In the history of mainstream cinema, LGBT characters have mostly existed in the margins. They’ve been the supporting characters, rarely the lead, and for a long time they weren’t even allowed to exist openly. Nothing exemplifies this marginalization better than the trope of the Gay Best Friend. As increasingly nuanced queer characters have emerged, the Gay Best Friend looks more and more like the product of a different era. Here’s our Take on the history of the Gay Best Friend, and why we need to expect more for this character in the 21st century.
In the history of mainstream cinema, LGBT characters have mostly existed in the margins. They’ve been the supporting characters, rarely the lead, and for a long time, they weren’t even allowed to exist openly. Nothing exemplifies this marginalization better than the trope of the Gay Best Friend.
Ms. Hoegel: “One day, you will meet The Gay of your dreams, and it will be the happiest, most fulfilling day of your life.” – G.B.F. (2013)
Here’s what we expect when we think of the stereotypical Gay Best Friend. They’re an accessory for the straight, white, usually female protagonist. They rarely have much character development, and instead are there to help the protagonist learn something about themselves. They conform to gay stereotypes, like being into “girl talk,” cocktails, and fashion. And they’re mean! The GBF tends to be very funny, often in a cutting way. They’re also non-threatening: the GBF’s sex life is usually invisible, and they’re viewed as essentially sexless.
Charlotte: “You don’t understand what this feels like. You’ve never…”
Anthony: “Lost the love of my life? Wrong. Paolo. Brazilian. Broke my heart.” – Sex and the City, 6x05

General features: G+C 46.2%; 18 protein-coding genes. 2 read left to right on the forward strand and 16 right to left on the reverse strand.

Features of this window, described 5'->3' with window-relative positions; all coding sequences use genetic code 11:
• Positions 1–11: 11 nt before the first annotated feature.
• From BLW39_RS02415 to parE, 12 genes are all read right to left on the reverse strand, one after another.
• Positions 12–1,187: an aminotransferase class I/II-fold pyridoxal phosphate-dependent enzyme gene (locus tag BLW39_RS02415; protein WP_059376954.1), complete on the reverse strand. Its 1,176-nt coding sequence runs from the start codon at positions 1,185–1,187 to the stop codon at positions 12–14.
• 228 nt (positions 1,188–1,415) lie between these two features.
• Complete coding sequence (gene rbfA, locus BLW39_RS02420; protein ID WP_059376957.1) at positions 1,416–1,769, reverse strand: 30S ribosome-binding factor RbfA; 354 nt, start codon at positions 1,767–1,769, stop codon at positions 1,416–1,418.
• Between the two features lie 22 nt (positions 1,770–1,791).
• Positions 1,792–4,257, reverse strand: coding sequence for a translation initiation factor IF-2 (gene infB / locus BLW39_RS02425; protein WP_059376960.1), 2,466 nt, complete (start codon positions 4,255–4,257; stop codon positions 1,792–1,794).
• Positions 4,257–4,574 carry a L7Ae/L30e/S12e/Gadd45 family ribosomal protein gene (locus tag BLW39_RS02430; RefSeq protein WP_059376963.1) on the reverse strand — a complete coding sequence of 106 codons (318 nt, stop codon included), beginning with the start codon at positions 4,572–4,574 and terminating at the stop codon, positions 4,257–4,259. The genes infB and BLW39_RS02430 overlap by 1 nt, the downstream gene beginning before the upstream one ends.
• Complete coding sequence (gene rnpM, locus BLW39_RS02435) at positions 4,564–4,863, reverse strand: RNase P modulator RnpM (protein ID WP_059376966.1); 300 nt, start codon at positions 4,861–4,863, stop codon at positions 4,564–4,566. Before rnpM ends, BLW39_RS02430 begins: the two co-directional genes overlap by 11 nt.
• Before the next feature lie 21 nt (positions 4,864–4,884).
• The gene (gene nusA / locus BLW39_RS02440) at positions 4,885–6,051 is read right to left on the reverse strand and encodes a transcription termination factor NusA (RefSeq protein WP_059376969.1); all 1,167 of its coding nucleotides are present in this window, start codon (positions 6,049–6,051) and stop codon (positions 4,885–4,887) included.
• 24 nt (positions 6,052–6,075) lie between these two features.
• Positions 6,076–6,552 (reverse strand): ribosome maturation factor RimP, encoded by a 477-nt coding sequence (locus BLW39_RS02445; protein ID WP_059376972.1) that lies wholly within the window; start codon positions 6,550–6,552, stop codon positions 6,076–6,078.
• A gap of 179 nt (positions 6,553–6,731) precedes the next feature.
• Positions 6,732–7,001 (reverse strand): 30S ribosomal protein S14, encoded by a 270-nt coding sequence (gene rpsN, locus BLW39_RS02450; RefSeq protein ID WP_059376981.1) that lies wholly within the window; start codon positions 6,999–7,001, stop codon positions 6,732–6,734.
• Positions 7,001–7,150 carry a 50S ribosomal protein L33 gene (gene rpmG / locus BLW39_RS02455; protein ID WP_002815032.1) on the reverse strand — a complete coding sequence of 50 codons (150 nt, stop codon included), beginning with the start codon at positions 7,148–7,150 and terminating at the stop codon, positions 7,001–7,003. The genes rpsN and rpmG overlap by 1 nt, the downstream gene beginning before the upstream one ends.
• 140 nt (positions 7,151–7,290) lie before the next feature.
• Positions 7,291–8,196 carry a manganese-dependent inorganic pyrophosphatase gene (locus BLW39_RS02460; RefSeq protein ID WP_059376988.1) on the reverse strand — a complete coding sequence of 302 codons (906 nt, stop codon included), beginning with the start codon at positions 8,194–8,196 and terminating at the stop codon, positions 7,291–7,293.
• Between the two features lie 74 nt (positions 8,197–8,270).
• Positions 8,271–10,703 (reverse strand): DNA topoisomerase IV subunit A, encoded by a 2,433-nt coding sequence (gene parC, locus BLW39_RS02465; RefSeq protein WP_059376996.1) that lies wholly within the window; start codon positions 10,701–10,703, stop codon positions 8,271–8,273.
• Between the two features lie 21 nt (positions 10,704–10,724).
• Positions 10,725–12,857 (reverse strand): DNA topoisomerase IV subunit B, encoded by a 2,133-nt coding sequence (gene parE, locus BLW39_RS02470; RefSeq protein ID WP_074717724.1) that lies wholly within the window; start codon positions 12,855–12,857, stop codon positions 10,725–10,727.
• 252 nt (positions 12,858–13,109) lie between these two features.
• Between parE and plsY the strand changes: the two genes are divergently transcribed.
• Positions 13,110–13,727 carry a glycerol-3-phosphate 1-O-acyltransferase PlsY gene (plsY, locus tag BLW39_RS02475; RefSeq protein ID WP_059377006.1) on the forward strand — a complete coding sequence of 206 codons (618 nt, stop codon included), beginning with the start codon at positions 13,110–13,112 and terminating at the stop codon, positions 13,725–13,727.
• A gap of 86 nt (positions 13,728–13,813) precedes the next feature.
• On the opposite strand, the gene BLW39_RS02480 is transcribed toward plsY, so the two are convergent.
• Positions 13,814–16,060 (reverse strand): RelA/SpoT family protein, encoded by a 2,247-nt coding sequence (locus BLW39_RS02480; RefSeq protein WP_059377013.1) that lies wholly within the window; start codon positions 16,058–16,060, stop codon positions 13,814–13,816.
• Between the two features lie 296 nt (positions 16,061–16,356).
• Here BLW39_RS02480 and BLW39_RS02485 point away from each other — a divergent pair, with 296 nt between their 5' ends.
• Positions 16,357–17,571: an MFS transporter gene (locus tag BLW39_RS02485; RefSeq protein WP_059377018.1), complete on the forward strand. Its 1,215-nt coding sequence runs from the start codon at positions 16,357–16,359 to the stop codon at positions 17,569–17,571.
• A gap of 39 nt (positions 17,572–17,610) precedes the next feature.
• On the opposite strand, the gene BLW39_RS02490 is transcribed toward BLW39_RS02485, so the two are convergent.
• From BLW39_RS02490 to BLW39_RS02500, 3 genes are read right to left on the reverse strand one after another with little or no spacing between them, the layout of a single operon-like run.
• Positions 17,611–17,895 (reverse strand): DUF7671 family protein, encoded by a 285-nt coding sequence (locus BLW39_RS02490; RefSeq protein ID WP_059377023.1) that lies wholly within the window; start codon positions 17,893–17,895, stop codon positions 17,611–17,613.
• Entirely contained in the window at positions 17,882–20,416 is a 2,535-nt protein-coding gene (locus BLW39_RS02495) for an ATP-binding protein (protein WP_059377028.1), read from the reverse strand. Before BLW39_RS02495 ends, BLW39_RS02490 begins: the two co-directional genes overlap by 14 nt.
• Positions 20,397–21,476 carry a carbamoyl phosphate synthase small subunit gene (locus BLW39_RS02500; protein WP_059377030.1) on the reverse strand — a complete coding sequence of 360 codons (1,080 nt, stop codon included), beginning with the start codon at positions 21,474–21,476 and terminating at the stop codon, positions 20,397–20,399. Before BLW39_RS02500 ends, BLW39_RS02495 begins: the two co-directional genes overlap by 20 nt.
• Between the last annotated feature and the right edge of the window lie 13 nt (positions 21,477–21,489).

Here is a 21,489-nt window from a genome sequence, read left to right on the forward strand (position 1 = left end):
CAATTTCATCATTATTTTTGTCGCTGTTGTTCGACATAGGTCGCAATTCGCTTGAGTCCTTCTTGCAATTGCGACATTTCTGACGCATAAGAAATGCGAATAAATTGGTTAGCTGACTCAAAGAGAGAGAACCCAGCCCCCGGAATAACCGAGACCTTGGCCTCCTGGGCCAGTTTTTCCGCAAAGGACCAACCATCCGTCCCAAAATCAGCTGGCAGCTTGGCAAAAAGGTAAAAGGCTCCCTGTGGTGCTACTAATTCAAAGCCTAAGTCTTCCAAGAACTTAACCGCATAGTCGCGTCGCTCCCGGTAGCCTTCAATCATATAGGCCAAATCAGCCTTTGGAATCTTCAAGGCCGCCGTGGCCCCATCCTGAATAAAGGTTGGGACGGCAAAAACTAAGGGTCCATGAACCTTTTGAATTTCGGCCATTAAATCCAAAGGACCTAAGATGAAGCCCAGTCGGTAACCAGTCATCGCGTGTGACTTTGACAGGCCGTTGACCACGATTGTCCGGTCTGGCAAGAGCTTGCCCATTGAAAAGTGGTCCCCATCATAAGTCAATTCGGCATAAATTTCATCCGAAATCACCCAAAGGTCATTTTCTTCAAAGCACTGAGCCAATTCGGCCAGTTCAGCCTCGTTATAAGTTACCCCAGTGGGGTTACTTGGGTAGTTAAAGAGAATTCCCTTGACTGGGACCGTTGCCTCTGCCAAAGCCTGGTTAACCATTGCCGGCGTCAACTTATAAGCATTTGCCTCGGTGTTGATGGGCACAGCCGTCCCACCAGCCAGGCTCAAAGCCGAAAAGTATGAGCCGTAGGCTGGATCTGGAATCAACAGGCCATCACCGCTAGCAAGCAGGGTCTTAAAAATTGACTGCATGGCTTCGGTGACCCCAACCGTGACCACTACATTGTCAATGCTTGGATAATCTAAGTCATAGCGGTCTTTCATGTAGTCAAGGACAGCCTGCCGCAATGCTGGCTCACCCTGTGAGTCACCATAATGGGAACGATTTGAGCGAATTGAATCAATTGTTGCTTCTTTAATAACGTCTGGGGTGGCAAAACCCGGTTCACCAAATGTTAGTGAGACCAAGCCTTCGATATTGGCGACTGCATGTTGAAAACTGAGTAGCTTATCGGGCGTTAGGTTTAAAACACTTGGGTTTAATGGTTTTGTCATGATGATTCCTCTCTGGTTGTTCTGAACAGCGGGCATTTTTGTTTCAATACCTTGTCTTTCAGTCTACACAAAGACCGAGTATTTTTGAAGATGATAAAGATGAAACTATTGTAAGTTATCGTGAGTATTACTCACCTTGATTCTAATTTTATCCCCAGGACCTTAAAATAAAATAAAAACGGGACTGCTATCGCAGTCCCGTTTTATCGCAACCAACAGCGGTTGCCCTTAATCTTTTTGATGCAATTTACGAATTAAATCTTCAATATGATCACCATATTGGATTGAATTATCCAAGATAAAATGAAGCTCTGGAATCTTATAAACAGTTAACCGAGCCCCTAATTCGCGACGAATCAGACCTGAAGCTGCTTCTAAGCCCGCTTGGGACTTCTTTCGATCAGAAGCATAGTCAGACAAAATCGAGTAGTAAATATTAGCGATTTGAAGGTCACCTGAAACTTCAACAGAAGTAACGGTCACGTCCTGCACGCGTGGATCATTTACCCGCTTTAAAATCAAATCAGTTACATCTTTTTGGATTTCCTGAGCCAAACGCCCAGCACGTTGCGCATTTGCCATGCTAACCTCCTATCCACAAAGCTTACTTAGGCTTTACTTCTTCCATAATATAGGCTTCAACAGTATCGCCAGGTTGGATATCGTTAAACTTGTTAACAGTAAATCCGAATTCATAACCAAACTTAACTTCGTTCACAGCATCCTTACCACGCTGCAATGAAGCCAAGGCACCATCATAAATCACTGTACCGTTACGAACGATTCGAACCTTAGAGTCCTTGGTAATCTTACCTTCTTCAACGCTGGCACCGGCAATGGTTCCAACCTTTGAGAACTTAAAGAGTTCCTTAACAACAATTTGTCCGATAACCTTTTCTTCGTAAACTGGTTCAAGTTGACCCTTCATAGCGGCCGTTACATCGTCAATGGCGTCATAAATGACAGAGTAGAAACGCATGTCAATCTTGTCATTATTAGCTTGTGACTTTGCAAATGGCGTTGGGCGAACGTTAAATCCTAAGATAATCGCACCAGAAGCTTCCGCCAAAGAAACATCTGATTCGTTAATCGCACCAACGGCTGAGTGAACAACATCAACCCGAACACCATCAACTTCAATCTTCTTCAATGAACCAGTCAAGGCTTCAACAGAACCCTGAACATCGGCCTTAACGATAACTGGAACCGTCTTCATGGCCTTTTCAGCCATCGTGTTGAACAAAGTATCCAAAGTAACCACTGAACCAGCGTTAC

Today the GBF feels like an outdated stereotype, but it’s important to remember that cinema’s first-ever Gay Best Friends were positive developments in LGBT representation. Bernstein in Next Stop, Greenwich Village was significant for being a queer character whose queerness was explicit, not coded — and who wasn’t villainous because of this, but someone to empathize or identify with. Brian in Cabaret was introduced as a woman’s queer best friend but was even more revolutionary in being the male lead and explicitly bisexual. Charles Grodin’s Buddy in the Gene Wilder comedy The Woman In Red is a valuable early example of the Gay Best Friend character who’s happily accepted in a friendship group of otherwise straight men. Still, these characters were often secondary and sidelined in the story. And as increasingly nuanced queer characters have emerged, the Gay Best Friend looks more and more like the product of a different era. Here’s our Take on the history of the Gay Best Friend, and why we need to expect more for this character in the 21st century.